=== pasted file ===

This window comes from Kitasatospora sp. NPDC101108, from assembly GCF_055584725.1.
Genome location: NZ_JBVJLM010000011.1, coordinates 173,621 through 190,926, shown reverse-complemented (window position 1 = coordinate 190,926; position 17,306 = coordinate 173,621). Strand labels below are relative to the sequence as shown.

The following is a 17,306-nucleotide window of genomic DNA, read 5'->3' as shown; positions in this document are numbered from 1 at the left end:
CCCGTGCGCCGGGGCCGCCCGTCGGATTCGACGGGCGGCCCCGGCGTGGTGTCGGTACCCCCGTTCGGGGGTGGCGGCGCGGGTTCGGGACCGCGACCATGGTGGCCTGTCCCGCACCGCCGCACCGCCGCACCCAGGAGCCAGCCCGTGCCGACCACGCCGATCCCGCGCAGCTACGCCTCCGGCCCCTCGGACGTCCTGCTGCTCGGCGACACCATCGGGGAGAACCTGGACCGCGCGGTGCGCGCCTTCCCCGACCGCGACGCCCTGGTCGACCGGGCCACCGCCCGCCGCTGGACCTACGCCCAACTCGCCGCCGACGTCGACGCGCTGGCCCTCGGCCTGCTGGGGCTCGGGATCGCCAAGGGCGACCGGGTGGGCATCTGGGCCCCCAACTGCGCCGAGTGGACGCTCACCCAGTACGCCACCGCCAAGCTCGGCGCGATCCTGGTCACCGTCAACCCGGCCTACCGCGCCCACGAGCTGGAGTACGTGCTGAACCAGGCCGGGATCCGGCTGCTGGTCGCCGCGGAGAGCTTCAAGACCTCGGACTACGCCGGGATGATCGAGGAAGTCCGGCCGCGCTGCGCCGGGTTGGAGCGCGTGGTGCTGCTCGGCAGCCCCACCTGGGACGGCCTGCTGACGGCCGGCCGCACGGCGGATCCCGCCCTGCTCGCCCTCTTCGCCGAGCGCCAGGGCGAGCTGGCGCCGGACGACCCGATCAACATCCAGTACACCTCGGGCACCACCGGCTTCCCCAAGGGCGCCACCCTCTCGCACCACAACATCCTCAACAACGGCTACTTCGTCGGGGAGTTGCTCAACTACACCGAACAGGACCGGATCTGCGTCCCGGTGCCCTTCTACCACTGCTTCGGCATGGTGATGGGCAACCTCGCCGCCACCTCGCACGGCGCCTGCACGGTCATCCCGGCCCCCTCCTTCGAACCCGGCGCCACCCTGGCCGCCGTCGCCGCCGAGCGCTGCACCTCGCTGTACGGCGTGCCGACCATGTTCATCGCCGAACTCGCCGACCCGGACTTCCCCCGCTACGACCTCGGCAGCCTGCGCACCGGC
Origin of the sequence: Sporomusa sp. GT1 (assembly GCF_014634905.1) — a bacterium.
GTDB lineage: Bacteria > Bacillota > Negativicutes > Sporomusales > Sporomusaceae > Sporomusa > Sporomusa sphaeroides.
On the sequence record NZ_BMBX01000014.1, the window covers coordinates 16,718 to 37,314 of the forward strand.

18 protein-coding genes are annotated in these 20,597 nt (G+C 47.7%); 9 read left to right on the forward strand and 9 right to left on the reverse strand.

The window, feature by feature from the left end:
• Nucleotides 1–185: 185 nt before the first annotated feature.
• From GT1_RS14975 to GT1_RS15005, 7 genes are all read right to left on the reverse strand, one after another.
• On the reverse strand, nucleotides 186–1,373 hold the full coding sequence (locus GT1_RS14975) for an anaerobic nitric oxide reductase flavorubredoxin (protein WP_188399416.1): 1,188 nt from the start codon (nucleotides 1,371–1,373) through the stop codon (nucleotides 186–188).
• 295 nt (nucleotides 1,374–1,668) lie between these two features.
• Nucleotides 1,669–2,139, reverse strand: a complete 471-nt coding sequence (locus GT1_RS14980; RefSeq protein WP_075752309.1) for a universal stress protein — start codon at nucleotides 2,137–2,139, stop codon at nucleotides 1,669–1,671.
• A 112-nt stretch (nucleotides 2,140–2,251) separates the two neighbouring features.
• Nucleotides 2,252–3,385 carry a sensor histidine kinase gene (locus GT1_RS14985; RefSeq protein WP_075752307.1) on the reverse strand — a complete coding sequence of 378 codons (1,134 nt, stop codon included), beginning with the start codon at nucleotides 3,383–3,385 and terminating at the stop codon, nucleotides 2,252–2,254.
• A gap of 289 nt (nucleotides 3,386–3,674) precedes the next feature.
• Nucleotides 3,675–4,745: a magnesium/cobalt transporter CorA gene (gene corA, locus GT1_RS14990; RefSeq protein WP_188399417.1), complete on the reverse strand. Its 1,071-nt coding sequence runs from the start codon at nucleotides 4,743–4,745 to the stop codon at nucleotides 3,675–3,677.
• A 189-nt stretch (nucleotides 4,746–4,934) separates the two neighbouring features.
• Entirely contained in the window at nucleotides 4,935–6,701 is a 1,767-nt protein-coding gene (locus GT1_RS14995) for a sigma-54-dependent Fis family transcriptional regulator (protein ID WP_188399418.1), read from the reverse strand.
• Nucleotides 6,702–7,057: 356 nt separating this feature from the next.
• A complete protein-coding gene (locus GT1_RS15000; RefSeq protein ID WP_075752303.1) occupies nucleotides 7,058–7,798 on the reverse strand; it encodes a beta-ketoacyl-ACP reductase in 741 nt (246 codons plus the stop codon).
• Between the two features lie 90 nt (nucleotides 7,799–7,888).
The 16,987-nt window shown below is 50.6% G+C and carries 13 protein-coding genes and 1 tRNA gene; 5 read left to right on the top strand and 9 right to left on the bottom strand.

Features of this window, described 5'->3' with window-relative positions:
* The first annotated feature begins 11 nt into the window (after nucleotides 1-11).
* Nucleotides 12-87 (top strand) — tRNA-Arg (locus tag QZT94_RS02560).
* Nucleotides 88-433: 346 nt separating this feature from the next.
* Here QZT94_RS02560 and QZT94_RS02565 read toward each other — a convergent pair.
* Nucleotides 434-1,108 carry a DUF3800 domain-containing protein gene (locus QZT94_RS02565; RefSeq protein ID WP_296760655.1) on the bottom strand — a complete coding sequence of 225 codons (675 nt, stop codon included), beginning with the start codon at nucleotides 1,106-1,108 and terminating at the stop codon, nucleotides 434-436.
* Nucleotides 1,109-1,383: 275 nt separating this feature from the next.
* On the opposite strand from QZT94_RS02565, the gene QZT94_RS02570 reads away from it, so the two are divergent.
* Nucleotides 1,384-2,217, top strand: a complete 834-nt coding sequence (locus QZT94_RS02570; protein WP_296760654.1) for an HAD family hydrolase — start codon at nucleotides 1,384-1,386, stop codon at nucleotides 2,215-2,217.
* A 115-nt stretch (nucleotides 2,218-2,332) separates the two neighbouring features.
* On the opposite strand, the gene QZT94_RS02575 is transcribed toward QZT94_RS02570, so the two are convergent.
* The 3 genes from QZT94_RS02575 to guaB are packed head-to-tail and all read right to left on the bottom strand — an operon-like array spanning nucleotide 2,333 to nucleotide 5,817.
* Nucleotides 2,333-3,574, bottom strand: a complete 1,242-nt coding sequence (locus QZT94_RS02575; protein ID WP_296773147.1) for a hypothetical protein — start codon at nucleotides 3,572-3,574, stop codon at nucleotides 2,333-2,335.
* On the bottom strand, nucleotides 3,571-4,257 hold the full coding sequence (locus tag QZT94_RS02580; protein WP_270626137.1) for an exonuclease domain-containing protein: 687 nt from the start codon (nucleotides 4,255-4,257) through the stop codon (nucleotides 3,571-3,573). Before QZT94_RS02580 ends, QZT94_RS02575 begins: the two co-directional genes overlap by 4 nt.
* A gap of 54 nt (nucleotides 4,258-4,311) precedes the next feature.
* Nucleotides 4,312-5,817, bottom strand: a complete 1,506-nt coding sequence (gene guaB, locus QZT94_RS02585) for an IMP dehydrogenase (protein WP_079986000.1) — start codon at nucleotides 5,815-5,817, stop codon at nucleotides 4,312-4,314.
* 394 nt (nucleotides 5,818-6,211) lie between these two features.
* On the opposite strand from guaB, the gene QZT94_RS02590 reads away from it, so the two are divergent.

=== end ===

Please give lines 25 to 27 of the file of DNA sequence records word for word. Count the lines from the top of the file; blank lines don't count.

Features of this window, described 5'->3' with window-relative positions:
* The first annotated feature begins 11 nt into the window (after nucleotides 1-11).
* Nucleotides 12-87 (top strand) — tRNA-Arg (locus tag QZT94_RS02560).